It came during a breakfast speech, though, he did not answer questions that were hurled to him after the speech. Joining me now, two men who worked very closely with the majority leader, both served as Senator Mitch McConnell's chief of staff at one point. Hunter Baits is now a co-chair of the Public Law and Policy Practice at Aiken Gump, and Brian McGuire is now a policy director at Brownstein Hyatt Farber Schreck LLP.

Both of you graduates of McConnell University and full disclosure, both of you think that the idea of a feud between the president and the majority leader is overblown.

And, but, Brian, since you know the majority leader so well, what does he make of it, when the president of the United States seems to directly criticize his leadership in the Senate?

BRIAN MCGUIRE, SENATOR MITCH MCCONNELL'S FORMER CHIEF OF STAFF: I think the first point to make is that Leader McConnell doesn't take anything like this personally. He's very focused now, as always, on legislative goals that he and the president shares, and so, I think that's entirely what his focus is on.

As for the supposed spat that they had, I think that having worked for Leader McConnell for more than a decade, I probably heard him yell once and it was deliberate. So, he does not raise his voice in those situations and the idea that they had a shouting match to me is just not credible.

BERMAN: Well, it may not have been shouting, but it seems to be pretty solid reporting that it wasn't a comfortable phone call two weeks ago, and it was during that call that the president was critical of Senator McConnell's handling not just of Obamacare but also of the Russia investigation and sanctions.

You know, Hunter, again, based on what you know of the leader, what do you think he makes of the president's leadership style?

HUNTER BATES, SENATOR MITCH MCCONNELL'S FORMER CHIEF OF STAFF: Look, John, what I'm going to say today is not going to drive ratings or sell newspapers, but it happens to be true, and that is that I think this entire story that the GOP legislative agenda is being derailed is completely overblown.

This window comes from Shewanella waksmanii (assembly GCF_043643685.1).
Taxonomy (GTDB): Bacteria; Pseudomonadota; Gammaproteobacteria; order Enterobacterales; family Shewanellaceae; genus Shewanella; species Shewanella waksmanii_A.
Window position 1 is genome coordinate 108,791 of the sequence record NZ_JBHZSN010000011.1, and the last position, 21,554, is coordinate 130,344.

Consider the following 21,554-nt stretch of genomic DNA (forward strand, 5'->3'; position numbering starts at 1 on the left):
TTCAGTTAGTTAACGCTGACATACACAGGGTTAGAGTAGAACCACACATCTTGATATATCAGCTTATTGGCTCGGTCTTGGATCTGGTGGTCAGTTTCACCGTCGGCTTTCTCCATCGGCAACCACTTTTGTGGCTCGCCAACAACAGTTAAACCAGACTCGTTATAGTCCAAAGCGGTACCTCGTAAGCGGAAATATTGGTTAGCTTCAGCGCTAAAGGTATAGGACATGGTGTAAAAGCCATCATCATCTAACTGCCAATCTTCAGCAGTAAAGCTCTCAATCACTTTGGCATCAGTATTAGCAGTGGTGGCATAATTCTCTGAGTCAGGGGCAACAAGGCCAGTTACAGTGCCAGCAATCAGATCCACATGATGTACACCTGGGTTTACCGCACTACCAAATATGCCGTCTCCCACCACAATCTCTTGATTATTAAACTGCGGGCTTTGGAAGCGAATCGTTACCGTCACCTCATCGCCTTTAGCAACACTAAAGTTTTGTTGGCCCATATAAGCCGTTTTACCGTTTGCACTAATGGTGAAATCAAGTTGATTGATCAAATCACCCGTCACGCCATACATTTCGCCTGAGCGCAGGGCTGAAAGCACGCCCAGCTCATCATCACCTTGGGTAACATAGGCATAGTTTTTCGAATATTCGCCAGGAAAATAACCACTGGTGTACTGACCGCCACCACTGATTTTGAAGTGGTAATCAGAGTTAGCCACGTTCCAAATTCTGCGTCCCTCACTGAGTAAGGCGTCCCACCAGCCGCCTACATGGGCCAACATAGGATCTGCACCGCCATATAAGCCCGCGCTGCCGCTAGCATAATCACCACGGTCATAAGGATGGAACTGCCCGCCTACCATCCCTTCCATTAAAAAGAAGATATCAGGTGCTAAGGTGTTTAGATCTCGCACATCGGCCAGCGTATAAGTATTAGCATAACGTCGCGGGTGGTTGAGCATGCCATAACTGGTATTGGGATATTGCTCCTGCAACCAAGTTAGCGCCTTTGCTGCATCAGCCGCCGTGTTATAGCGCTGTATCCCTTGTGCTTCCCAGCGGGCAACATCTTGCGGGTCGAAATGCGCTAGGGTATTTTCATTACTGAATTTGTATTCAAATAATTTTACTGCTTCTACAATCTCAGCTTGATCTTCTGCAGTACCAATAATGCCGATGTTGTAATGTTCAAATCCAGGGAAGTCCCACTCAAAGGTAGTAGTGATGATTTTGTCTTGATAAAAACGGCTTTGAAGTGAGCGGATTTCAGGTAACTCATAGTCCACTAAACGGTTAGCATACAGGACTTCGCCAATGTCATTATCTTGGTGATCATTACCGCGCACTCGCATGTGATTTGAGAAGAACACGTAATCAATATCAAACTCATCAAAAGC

And I think people don't really care about whether President Trump and Leader McConnell are vacationing in New Jersey, or hanging out at Mar- a-Lago. What really matters is that these two men agree on 95 percent of the Republican agenda.

So, I don't think the fact that tweets or tactics or timing, none of that changes the fact that at the core, these two men are trying to achieve the same objectives and I think the whole notion of this conflict threatening that agenda is overblown.

[09:20:09] BERMAN: Well, you know, but I'm not making it up when I do a dramatic reading right now of a statement the president just made to millions of people a short time ago. He says -- let me see.

Well, no, the president was -- can we put up the -- if Republican Senate doesn't get -- no. The president went after Mitch McConnell for how he handled the debt ceiling, right, he suggested that Paul Ryan and Mitch McConnell didn't raise the debt limit as part of the VA.

And he says now Democrats will take over in it a shame he says. Could have been so easy. Now it's a mess. He says. Now, it's a mess. The president says. So, it's not me saying it's a mess. It's the president of the United States, Brian, suggesting that the way that Mitch McConnell has handled this is a mess.

MCGUIRE: Well, look, I appreciate that the president is anxious to get his agenda through, and so are Republicans in Congress. But the simple fact is if you attached the debt ceiling to the VA bill, both of them would have failed.

And so, I think the more constructive approach here would be to focus on the Republicans so you need to get this thing through and the Democrats and to talk about that.

BERMAN: See, but you just said in a very reasoned way something I'm sure Mitch McConnell would tell the president. Mr. President, you're flat-out wrong here. If we did what you said this legislation would go down. So, it gets to how the president understands the way things work inside Congress.

And Hunter, to that point, the president keeps on talking about the Senate changing the filibuster rules. He wants legislation to be able to pass with just 50 votes, no chance of a filibuster. This is something we talk to anyone in the Senate Republican leadership, any key Republican members of the House, they say this is a really bad idea.

BATES: Well, the fact of the matter is if you change the filibuster rule, if President Obama and Harry Reid and Nancy Pelosi had changed the filibuster rule for legislation that the country would look dramatically different because President Obama would have been able to do everything that he wanted to achieve and I think that would have been bad for the country.

So, I think the rule does play an important role. But to go back for just a minute about the debt ceiling tweet, again, I think the most important thing that we should see in that is that President Trump is saying that he wants the debt ceiling done.

He wants it done in a way that's clean and attached to legislation that can otherwise pass. That is almost exactly what Speaker Ryan and Leader McConnell have been saying. So again, we can get worked up about the fact that they have a different approach on tactics but at the core, on the policy issues, they're in 100 percent agreement.